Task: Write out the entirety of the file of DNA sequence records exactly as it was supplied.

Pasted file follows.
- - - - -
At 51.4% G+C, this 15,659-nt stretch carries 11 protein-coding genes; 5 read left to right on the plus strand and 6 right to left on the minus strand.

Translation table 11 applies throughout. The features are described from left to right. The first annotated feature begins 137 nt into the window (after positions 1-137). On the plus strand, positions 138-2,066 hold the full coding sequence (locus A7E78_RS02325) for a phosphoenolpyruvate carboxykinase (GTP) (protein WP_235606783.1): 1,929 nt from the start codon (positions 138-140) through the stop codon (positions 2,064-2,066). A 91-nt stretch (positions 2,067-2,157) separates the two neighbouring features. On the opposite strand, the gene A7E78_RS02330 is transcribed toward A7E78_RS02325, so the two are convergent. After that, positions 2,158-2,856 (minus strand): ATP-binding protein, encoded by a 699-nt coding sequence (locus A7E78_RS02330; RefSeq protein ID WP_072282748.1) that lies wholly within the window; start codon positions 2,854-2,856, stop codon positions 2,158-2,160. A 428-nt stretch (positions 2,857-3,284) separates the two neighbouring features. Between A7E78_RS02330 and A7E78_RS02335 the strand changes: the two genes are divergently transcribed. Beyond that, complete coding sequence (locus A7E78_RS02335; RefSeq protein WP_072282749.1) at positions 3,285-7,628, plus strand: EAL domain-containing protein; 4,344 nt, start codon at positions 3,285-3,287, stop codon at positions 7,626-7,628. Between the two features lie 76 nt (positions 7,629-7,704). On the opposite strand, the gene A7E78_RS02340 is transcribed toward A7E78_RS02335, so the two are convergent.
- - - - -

At 51.4% G+C, this 15,659-nt stretch carries 11 protein-coding genes; 5 read left to right on the plus strand and 6 right to left on the minus strand.

Translation table 11 applies throughout. The features are described from left to right. The first annotated feature begins 137 nt into the window (after positions 1-137). On the plus strand, positions 138-2,066 hold the full coding sequence (locus A7E78_RS02325) for a phosphoenolpyruvate carboxykinase (GTP) (protein WP_235606783.1): 1,929 nt from the start codon (positions 138-140) through the stop codon (positions 2,064-2,066). A 91-nt stretch (positions 2,067-2,157) separates the two neighbouring features. On the opposite strand, the gene A7E78_RS02330 is transcribed toward A7E78_RS02325, so the two are convergent. After that, positions 2,158-2,856 (minus strand): ATP-binding protein, encoded by a 699-nt coding sequence (locus A7E78_RS02330; RefSeq protein ID WP_072282748.1) that lies wholly within the window; start codon positions 2,854-2,856, stop codon positions 2,158-2,160. A 428-nt stretch (positions 2,857-3,284) separates the two neighbouring features. Between A7E78_RS02330 and A7E78_RS02335 the strand changes: the two genes are divergently transcribed. Beyond that, complete coding sequence (locus A7E78_RS02335; RefSeq protein WP_072282749.1) at positions 3,285-7,628, plus strand: EAL domain-containing protein; 4,344 nt, start codon at positions 3,285-3,287, stop codon at positions 7,626-7,628. Between the two features lie 76 nt (positions 7,629-7,704). On the opposite strand, the gene A7E78_RS02340 is transcribed toward A7E78_RS02335, so the two are convergent.